India’s rupee owes its tag of Asia’s worst-performing currency this year to the selloff sweeping emerging markets. There’s more pain in store from beyond its borders. While foreign currency debt has zoomed, various external vulnerability indicators paint a rather mixed picture, according to the Reserve Bank of India’s annual report. Indeed, data due as early as next week will probably show the nation’s current-account deficit widened in the June quarter to 2.6 percent of gross domestic product, the highest in 4 1/2 years.
The widening in the gap is the weakest spot for Asia’s third-largest economy and one of the reasons why the rupee has been among the worst-hit in Asia this year. The currency dropped to a record 71.5750 per dollar on Tuesday.
The sliding rupee and expectations of a faster-than-anticipated pace of monetary tightening by the U.S. Fed saw more than $3 billion of foreign portfolio investments moving out in the April-June period, the RBI said. Elevated oil prices and the trade tensions between the U.S. and China contributed to the outflows.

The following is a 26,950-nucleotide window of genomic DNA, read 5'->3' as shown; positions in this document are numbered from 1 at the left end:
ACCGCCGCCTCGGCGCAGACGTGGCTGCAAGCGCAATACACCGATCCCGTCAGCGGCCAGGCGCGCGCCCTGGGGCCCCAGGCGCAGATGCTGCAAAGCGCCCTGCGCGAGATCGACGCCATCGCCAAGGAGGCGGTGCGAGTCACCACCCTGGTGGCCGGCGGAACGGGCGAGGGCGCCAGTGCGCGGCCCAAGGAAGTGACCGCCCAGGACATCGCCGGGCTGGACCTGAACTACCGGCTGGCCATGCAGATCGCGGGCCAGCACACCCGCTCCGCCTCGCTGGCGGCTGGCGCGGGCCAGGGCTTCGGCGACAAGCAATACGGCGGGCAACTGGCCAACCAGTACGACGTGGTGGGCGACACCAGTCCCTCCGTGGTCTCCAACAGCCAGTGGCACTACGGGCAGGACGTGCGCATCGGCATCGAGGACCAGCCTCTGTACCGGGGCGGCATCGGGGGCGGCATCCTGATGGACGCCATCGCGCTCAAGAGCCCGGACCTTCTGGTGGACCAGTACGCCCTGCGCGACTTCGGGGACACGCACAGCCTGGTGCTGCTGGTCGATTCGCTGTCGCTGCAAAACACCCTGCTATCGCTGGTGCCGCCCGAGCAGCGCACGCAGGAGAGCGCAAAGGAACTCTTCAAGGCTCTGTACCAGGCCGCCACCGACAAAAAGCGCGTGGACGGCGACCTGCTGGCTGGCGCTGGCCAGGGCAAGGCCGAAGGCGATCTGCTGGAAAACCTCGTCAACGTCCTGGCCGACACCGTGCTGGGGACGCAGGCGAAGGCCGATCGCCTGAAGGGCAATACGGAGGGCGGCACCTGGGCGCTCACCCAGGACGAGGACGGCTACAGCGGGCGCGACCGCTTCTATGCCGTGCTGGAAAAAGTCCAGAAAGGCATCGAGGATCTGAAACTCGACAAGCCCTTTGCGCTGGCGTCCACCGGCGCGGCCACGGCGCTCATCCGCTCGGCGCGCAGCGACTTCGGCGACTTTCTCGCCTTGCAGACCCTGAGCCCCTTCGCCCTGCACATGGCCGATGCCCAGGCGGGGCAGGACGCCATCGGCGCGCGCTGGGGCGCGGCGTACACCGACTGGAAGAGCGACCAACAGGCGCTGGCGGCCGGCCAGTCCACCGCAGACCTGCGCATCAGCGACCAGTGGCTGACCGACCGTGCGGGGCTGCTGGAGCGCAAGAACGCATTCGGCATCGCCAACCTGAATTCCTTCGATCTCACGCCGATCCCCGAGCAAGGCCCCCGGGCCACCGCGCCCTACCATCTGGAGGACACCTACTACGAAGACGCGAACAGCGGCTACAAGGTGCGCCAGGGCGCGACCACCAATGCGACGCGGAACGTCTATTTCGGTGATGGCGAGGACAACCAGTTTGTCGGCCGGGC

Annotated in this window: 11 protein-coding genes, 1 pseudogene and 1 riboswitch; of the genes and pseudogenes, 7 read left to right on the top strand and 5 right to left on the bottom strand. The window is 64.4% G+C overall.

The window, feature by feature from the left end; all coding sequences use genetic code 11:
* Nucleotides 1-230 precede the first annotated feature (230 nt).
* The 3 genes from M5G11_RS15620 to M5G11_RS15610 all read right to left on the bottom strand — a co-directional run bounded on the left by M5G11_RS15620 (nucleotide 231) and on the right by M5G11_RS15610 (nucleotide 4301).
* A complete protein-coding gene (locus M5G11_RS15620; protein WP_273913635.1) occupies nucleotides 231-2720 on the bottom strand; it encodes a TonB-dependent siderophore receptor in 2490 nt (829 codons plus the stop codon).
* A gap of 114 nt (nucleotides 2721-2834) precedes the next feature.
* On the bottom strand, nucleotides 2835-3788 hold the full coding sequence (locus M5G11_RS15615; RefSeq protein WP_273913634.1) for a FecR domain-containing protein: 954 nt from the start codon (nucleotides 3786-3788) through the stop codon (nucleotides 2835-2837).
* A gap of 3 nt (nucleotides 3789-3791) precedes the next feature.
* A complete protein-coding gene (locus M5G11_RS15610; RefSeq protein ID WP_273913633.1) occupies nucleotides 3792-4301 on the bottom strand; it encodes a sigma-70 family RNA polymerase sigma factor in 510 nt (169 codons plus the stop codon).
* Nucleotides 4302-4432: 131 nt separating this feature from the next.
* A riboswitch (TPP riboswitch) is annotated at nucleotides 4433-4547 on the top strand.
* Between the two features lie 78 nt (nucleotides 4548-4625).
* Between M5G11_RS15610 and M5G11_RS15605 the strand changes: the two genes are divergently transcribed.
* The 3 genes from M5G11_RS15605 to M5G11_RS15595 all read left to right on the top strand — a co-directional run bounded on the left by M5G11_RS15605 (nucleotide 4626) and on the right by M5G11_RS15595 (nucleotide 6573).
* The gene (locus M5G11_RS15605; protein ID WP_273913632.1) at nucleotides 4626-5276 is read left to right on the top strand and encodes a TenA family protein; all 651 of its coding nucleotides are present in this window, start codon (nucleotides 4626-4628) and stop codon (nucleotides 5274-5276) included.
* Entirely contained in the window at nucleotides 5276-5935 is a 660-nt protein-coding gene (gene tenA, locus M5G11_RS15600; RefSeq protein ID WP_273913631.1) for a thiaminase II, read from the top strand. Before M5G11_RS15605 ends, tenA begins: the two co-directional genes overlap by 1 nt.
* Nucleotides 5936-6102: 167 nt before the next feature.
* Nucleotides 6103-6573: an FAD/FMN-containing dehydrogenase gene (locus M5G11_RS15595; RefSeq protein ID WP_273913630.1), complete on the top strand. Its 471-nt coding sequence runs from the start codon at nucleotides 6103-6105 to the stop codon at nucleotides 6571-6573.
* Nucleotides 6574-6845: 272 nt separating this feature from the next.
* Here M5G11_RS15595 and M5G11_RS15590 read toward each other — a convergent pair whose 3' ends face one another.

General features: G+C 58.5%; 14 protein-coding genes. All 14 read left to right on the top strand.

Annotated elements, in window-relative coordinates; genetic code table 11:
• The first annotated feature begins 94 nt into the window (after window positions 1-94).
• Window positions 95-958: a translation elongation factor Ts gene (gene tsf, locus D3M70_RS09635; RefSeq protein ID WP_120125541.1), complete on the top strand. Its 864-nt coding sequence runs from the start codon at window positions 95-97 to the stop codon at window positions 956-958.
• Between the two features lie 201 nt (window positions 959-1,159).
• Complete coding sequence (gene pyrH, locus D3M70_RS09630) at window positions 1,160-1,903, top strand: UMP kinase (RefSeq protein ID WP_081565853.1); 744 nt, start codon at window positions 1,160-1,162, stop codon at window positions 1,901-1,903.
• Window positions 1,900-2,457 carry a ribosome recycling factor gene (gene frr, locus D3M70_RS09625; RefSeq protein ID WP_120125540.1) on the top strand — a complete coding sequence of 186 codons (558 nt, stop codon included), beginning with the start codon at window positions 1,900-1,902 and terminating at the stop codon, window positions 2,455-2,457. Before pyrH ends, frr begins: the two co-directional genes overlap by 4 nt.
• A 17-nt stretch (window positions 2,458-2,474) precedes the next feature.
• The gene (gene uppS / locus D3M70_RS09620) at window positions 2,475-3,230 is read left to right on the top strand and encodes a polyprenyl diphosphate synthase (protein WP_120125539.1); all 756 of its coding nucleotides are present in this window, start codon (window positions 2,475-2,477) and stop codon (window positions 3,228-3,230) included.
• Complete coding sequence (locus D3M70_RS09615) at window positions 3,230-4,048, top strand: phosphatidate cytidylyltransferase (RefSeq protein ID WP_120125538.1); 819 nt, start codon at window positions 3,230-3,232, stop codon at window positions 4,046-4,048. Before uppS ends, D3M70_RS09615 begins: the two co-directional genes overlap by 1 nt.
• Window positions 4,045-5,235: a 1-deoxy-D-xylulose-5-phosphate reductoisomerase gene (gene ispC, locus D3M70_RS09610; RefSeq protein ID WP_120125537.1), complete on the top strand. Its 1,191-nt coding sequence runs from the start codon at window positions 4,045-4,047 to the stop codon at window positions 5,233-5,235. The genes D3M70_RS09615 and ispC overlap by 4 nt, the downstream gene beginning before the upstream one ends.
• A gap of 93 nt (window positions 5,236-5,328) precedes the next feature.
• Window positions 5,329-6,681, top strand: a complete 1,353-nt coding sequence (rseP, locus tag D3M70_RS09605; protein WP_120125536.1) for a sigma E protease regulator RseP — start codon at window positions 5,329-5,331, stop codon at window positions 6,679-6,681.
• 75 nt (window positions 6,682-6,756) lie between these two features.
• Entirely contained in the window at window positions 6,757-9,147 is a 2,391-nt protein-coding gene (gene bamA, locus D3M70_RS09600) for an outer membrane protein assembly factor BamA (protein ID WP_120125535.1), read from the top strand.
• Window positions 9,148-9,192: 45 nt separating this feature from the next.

“Oil imports continue to pose a challenge to the trade deficit. Non-oil imports also remain high,” said Shashank Mendiratta, an economist with ANZ Banking Group in Bengaluru. “We are looking at 2.7 percent of GDP,” he said, referring to the current-account gap.
Some analysts including those at JPMorgan Chase & Co. and Commerzbank AG are expecting the RBI to raise borrowing costs sooner than later to shore up the currency. The central bank raised rates twice this year and is due to review policy in the first week of October.
“Strengthening of domestic macroeconomic fundamentals holds the key to ensuring a viable external sector that is reasonably buffered against global shocks,” the RBI said.